“During last year’s opening remarks at our annual leadership event,” remembers Connie Lahn, managing partner of Barnes & Thornburg’s Minneapolis office, “I gave a shout out to someone who’d told me they had made a really great friend at the event. Afterward, I got email after email from other women who wanted to let me know the same thing: they’d met an amazing friend here, or a colleague, or someone who helped them find a job or get through a tough time.”
Those moments served as inspiration for the 2019 Women in Leadership: Exploring Pathways event, the firm’s eighth annual, at the Nicollet Island Pavilion in Minneapolis, which Lahn decided to center on the importance of female friendship. “I wanted to think about how we can help build each other up rather than feed into the toxic myths that women can’t support one another,” she said.
Sharing stories — and lessons about supporting women
To this end, Lahn enlisted Dr. Tererai Trent to be the keynote speaker for this year’s event. Dr. Trent is not only Oprah’s “All-Time Favorite Guest” — besting even Tom Cruise — but an internationally renowned scholar, humanitarian and author whose passion is the fight for quality education for girls and women around the world.
Dr. Trent took attendees on her journey from rural Zimbabwe and an oppressive early marriage, to her 20-year quest to get an American higher education, to the work she does today building schools and forging partnerships to create sustainable business ecosystems in impoverished communities.
It all started when Jo Luck, now president and CEO of Heifer International, visited her village and told a young Dr. Trent, “If you believe in your dreams, they are achievable.” Thus began Dr. Trent’s decades-long struggle to redefine her own life and fulfill her dream to better the lives of women and girls around the world. “The best investment anyone can make is in education for women and girls,” she told the more than 175 attendees. “They’re going to change the world whether you like it or not.”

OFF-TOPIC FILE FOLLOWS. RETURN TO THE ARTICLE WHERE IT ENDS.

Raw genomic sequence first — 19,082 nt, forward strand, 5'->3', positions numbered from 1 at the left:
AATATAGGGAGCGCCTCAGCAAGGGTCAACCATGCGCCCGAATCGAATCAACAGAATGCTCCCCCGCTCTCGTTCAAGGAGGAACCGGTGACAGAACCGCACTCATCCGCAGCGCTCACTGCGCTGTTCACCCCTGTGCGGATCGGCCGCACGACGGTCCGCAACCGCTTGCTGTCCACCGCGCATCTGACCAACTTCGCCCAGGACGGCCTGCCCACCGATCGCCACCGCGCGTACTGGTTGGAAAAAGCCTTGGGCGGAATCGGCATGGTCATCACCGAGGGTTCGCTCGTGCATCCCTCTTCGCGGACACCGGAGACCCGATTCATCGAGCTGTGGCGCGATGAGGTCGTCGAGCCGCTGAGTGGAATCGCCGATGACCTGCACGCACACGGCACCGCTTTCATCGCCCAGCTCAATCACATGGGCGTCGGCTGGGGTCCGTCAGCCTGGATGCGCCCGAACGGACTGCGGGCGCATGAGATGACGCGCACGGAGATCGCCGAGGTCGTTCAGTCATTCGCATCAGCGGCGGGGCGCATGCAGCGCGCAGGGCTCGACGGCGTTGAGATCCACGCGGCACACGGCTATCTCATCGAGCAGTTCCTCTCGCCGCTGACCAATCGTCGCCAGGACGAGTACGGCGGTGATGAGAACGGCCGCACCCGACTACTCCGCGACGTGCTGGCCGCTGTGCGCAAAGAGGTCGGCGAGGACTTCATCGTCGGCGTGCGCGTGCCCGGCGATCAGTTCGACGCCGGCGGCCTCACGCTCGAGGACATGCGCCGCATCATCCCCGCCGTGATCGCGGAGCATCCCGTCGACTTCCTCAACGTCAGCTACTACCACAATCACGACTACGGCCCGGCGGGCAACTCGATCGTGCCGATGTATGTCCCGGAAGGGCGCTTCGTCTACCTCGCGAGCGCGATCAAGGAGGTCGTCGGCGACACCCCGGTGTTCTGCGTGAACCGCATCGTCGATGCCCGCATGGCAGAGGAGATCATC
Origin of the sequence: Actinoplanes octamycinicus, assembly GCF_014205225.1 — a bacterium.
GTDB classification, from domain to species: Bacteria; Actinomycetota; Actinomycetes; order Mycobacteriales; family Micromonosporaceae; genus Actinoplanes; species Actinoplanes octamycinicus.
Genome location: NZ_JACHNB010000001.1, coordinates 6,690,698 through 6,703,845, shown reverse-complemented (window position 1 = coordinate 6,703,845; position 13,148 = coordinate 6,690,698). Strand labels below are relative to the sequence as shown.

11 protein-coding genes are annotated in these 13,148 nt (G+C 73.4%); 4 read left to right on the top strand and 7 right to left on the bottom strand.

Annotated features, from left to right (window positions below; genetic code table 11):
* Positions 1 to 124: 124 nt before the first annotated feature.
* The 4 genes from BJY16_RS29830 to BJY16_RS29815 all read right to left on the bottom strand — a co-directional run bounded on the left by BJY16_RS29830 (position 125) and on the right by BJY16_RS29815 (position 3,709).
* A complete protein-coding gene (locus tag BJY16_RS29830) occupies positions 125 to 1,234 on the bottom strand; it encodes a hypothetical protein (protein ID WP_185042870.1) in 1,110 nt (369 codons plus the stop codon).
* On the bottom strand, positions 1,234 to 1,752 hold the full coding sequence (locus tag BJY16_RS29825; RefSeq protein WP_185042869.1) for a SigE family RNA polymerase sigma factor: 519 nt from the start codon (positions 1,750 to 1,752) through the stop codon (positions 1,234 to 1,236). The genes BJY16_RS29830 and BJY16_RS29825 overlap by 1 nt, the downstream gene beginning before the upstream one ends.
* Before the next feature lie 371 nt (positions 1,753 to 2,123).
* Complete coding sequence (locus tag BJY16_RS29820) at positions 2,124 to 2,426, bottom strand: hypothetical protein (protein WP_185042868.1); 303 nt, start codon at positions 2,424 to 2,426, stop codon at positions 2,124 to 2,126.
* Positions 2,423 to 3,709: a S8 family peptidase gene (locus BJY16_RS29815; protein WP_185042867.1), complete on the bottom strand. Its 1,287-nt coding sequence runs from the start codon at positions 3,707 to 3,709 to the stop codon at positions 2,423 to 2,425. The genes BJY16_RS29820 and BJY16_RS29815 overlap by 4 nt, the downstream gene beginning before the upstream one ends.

Though her experience is far from that of a Western woman in a corporate setting, many of the lessons Dr. Trent spoke of apply all the same: ground yourself in daily rituals; write down your dreams; find meaning in bettering the lives of others; and rather than simply donating money, become a partner in other women’s success.
And, perhaps most importantly, Dr. Trent made a call for those in the room to come together as women. “Women need the energy to rise together. But we’ve got to talk like sisters. We’ve got to look at one another and say, ‘I see you’ and ‘I am here to be seen.’ We can heal this world,” she said.
Empowering women (and their friendships) at Barnes & Thornburg
These lessons — and Dr. Trent’s story — were what attracted Lahn to Dr. Trent in the first place. They’re also part and parcel with recent women-focused initiatives at Barnes & Thornburg. For instance, the firm now has an internal task force devoted to such issues, like how to get more women in leadership roles. Barnes & Thornburg’s new parental leave policy, which offers 16 weeks for all new parents, is just one significant result of this task force.
But the group does more than simply talk shop. They also do things like getting together socially during the annual partner’s retreat to simply chat about what’s going on their lives. A supportive social and work environment, especially among women, is crucial to changing behaviors that incite unnecessary competition. As Lahn explains, “My son had a video presentation at two in the afternoon yesterday. So I told everyone, ‘I’m going to be at a third-grade video presentation, and yes, I really won’t be able to take your phone calls.’”
“If I don’t show people it’s OK to make time for themselves and their families,” Lahn said “they’ll continue with this self-defeating behavior of not just saying, ‘I have a sick kid, I need to leave early.’ I want to know those things and lead by example.”
The event concluded with the presentation of the Nancy A. Sullivan Community Leadership Award, created in memory of beloved attorney Nancy Sullivan, which recognizes a woman in the Minneapolis community who has achieved the highest level of professional excellence; exemplifies commitment to her community; is dedicated to helping others (especially women) in realizing their leadership potential; and exhibits the qualities of partnership, integrity, and perseverance. This year’s recipient was Susan Anderson, senior vice president at Vision Bank, who has long been devoted to helping expand women-led businesses in the Minneapolis community.
For more information about Barnes & Thornburg’s diversity and inclusion efforts click here.